The OP talks of lifting the front wheel off the ground and leaning the bike a bit, no wheel revolution or bike being ridden so no fork geometry issue. The description is classic dented headset bearing races and Wizard got it. Andy
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Old 08-19-19, 08:00 AM
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Originally Posted by WizardOfBoz View Post
What can happen with bearings is that if they receive a shock, it can force the balls to dent the bearing race. This is called "Brinelling" (there is a Brinell method for hardness testing based upon making dents in metal). Too, if a bike sits in one position for a long time you can get corrosion that forms detents in the bearing races. Last, you can bend axles (or less frequently headsets) so that the cones and cups aren't aligned, which can cause the searching phenomenon you observed.

Take the stem out of the headset. (Helpful hint: do this with the headset over an old towel with the bike lying down if you suspect that you have cups and cones with unretained bearings. Or if you don't know that you don't. This will limit bearings flying all over the place. Remove the fork and clean the cups, balls and cones (mineral spirits in a big plastic peanut jar, and an old toothbrush is what I use.

Inspect the bearing cupes and cones (the lower cup and upper cone will still be in the bike frame). You should be able to see if there's dents or rough spots. Worst case, you need a new headset. Or, you need to go on ebay and find a matching cup and cone. If the bearings look good check the fork steer tube with a straightedge to check for bends. Let us know what you find.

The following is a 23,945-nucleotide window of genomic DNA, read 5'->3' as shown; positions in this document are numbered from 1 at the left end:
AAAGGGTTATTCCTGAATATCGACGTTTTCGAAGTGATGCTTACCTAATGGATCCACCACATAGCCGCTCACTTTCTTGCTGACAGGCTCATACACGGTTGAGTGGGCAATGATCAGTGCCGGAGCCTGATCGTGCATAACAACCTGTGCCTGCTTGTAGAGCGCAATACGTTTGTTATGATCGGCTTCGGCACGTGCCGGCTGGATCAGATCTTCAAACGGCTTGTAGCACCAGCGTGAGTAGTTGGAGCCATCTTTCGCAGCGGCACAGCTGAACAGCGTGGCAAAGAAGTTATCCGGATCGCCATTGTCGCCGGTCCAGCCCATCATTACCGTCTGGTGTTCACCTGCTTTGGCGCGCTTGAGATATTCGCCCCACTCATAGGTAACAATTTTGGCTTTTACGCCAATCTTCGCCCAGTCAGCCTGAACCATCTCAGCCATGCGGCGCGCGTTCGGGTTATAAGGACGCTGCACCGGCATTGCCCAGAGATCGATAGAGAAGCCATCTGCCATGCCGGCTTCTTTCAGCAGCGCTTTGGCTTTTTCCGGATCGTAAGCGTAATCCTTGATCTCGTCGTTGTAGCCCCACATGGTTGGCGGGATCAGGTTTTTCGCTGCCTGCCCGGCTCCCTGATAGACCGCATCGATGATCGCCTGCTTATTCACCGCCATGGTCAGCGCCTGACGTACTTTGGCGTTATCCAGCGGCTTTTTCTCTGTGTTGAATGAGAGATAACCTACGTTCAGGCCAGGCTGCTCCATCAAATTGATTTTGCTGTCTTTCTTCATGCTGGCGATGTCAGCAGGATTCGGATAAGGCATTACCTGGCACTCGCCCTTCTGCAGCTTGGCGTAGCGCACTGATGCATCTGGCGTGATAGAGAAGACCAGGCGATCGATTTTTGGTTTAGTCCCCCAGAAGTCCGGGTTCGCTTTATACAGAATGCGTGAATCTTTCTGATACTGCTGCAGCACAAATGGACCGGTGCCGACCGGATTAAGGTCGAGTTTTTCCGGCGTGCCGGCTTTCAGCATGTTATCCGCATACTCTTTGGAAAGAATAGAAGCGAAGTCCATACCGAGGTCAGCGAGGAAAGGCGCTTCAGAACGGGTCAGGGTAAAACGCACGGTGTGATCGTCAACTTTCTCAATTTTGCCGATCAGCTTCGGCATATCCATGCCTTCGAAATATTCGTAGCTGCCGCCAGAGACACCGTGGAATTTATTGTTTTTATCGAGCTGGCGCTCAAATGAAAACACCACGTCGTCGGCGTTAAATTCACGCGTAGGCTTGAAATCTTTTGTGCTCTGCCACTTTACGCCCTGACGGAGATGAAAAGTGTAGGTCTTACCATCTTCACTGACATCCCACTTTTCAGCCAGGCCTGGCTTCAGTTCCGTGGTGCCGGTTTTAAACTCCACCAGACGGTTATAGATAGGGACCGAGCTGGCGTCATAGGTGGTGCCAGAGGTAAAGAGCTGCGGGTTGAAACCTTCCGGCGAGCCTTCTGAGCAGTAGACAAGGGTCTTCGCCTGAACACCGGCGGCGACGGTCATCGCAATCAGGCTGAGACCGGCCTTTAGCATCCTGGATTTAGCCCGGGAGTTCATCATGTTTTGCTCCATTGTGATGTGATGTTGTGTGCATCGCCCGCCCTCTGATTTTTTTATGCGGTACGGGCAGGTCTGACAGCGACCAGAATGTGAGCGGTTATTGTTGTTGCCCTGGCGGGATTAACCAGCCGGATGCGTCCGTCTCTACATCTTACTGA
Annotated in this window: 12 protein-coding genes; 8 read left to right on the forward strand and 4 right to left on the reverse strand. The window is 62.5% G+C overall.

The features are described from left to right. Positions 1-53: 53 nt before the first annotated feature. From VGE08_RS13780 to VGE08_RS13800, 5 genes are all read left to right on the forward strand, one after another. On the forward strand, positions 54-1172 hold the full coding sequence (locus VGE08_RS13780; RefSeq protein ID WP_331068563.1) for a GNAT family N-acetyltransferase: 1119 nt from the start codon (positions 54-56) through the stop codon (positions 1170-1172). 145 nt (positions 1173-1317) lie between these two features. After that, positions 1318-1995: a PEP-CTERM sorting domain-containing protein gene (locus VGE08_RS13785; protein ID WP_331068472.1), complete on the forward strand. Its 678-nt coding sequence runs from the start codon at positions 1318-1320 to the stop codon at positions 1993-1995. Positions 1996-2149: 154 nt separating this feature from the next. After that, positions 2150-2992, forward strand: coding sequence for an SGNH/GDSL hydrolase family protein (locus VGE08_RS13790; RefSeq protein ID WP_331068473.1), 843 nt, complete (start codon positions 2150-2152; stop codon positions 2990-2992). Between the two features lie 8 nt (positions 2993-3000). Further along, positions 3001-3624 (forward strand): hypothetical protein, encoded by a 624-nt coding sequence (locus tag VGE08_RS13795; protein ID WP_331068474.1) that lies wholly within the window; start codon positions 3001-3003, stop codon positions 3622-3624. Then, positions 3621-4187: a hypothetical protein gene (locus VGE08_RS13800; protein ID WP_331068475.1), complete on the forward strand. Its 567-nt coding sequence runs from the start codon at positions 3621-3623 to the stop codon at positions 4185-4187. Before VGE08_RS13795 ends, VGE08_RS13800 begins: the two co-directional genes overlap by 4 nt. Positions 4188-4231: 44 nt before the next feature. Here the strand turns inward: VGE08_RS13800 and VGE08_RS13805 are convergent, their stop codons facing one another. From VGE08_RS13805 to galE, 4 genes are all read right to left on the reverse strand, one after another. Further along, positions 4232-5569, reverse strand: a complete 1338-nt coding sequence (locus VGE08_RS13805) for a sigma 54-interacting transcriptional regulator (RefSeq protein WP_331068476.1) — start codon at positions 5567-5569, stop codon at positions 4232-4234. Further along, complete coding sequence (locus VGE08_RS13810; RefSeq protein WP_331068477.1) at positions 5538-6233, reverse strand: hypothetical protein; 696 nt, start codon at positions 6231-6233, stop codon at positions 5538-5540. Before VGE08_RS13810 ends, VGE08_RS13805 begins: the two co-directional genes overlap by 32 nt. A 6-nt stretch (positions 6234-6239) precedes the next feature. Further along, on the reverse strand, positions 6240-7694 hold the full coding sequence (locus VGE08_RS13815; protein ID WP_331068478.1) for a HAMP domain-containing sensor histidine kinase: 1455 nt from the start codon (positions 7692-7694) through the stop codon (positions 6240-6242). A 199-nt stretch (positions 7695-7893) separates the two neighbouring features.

BTW, if the effect is very small and you don't notice it while riding, you could just clean the thing up and regrease the thing and reassemble. Easy to obsess about things that don't really matter.
Thanks! A little damned if I bought a flawed bike. I will definitely try take it apart asap, and take some photos for you guys to help me!

Hopefully it will be enough to regrease it and reassemble it, as I don't know where to get spare parts from haha.. I guess the market here in Denmark isn't quite big in terms of old vintage peugeot bicycle spare parts, what do I know....
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Old 08-19-19, 08:05 AM
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This certainly sounds like a pitted or brinnelled headset bearing race. The cheap solution is, provided it is a cup-and-cone serviceable headset, replace the bearing balls, but reassemble without the original cage holding the bearings in place and use one extra ball than would fit with the cage. This will put the new balls out of phase with the pits in the bearing races.

NB. this method is much more finicky as keeping the balls in place during assembly is a bit of a pain, but if you put a fair amound of nice thick grease on the bearing surfaces it will keep the balls in place as you work. It may be necessary to position the bike such that the steerer tube is completely vertical during assembly - this will help prevent the balls from moving around or trying to roll off into the head tube.
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Old 08-19-19, 09:05 AM
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Originally Posted by skou View Post